The argument that the BRMC is too close to Inova also fails the real world test. As I’ve already mentioned in the past, the distance between Reston Hospital and Fair Oaks Hospital in Fairfax is pretty close, too, and no one is arguing that either one is starving the other. The population density surrounding those 2 hospitals supports having them, plain and simple. We in Loudoun are in a similar situation and there’s no reason to think we can’t support both, too. The suggestion that having both in the positions they’re in would cause one or even both to fail is a scare tactic.
Also a scare tactic is the suggestion that allowing the BRMC to be built would cause other healthcare facilities to not be built or even existing ones to close. First, it’s impossible for anyone to claim that if South Riding were to suddenly grow to the same density as Sterling that no one would support having a hospital there. Ridiculous. Of course it would be supported. It’s nothing more than an attempt to spook people into saying no. Ditto the concept that the existence of the BRMC would require the closure of Cornwall in Leesburg.
That last one about Cornwall is a fascinating statement by Inova. They claim they might not be able to support it. Curious that an entity with $2 billion in reserve and a $21 million annual profit reported might consider themselves unable to continue to support the facility. Sounds more like a veiled threat to me: “Nice medical center ya got there. Be a shame if something were to happen to it. Supporting that hospital those other guys are trying to build might, you know, make something happen to it.” Besides, it’s a moot point. HCA has already promised to step up and support Cornwall should Inova find themselves unable.
Children’s National Medical Center has committed to bring world-class pediatrics to BRMC. Inova has fine pediatrics, too, but when an outfit of the credentials of Children’s signs on board, that says something about the commitment the associated hospital is showing.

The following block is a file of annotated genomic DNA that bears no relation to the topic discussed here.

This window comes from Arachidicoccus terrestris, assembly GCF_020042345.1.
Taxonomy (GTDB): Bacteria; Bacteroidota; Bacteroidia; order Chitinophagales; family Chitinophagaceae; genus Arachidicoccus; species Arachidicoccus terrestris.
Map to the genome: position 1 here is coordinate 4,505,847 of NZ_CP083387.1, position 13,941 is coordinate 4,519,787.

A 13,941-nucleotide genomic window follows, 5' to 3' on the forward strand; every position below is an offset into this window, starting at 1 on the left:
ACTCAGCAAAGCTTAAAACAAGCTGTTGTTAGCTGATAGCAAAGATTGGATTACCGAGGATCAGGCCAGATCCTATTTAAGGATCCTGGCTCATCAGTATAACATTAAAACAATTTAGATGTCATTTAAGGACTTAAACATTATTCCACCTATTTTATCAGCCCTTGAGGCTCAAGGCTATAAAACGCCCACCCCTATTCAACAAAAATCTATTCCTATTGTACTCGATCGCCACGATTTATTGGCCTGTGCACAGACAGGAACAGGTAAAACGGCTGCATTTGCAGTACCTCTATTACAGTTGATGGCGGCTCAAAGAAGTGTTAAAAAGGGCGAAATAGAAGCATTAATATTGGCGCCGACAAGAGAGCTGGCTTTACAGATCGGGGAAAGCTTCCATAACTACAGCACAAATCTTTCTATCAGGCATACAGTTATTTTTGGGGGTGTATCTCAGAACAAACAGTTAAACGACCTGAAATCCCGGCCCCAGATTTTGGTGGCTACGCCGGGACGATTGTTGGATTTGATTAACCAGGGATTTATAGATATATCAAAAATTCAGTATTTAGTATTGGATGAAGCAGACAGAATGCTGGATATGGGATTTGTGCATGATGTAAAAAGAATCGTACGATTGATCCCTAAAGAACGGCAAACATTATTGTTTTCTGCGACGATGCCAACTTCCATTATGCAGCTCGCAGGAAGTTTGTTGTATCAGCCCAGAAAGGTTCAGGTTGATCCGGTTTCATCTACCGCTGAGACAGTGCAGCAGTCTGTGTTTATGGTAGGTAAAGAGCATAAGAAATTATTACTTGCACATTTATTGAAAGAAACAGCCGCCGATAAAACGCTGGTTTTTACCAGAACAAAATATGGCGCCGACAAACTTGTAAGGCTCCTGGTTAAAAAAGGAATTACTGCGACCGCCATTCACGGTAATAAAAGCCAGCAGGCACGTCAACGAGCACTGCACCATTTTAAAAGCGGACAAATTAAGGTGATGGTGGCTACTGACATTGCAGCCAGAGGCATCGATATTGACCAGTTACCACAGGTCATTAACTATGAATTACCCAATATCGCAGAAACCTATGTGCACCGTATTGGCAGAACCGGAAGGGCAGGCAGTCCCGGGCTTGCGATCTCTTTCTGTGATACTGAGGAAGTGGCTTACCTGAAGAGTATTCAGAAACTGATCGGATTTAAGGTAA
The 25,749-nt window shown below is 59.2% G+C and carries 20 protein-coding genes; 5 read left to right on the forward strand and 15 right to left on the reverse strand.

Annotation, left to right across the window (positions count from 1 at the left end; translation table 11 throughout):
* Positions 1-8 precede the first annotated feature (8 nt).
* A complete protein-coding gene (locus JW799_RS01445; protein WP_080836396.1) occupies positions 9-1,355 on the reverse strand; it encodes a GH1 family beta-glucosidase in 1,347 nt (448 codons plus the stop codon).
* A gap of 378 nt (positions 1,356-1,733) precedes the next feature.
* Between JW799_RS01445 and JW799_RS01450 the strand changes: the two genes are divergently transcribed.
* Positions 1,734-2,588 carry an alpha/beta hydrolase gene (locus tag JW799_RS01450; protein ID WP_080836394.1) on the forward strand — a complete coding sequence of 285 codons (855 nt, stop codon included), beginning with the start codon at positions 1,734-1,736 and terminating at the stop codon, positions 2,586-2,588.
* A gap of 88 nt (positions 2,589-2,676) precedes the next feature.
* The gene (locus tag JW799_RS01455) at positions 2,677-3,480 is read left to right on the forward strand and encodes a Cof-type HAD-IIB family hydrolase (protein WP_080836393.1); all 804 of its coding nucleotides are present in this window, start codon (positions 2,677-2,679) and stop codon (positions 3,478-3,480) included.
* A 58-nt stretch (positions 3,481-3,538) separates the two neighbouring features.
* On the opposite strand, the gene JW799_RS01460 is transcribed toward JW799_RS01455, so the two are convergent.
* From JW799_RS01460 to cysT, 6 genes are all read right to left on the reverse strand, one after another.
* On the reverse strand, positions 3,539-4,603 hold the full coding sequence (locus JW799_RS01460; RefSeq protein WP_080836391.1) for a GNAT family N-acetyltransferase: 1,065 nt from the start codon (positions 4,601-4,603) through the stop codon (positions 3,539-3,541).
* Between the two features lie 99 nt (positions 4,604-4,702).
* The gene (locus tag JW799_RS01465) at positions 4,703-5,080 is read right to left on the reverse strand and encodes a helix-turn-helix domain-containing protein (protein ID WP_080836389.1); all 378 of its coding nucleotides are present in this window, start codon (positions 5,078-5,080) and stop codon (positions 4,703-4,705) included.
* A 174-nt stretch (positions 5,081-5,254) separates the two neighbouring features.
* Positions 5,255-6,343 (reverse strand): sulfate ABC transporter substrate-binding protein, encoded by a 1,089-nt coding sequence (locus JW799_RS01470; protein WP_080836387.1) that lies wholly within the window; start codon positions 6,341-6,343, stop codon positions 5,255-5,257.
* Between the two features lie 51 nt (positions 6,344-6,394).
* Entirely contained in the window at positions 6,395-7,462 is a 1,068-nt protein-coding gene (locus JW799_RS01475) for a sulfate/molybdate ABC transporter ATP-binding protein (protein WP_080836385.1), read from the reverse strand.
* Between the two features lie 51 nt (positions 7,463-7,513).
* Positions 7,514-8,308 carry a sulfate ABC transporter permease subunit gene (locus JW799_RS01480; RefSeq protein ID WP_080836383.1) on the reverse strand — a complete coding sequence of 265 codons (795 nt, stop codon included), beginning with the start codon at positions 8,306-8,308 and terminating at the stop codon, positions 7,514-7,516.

Competition is a good thing, too. There’s been much made by Inova of the services they offer and they’re quick to point out they offer services BRMC has committed. That’s true – now. Before the BRMC made their application there were plenty of services Inova didn’t offer. They didn’t start adding those services until they were faced with incoming competition. Now, perhaps they would have gotten around to adding those services anyway. But perhaps not, and they likely would have taken a lot longer than they did. The competition from another hospital, even one that wasn’t built yet, put the pressure on them to start offering the medical services the community needed.
Our local economy badly needs new business and that’s where the for-profit nature of HCA’s BRMC would be a benefit, not the boogeyman issue Inova claims it is. BRMC is estimated to bring in 600 new jobs, $4 million a year in tax revenue, and $14 million in road and infrastructure improvements. A hospital is supposed to be more than a tax generator, but Loudoun needs the jobs and they need the money. Having the new hospital would also attract supporting services which would also bring in jobs and tax revenue, all without the impact of additional residential growth. And BRMC is committed to completing LEED certification to make sure their facility is a minimal impact to the environment.
The pros and cons have been bandied about for years, now, and while that’s happened more Loudouners have had more need for more medical facilities here in the county. The arguments against are little more than scare tactics and misrepresentations. We need this and we needed it yesterday. The Loudoun Board of Supervisors should vote to approve the BRMC and allow this building to start. Let’s get this going and turn to the other issues facing us.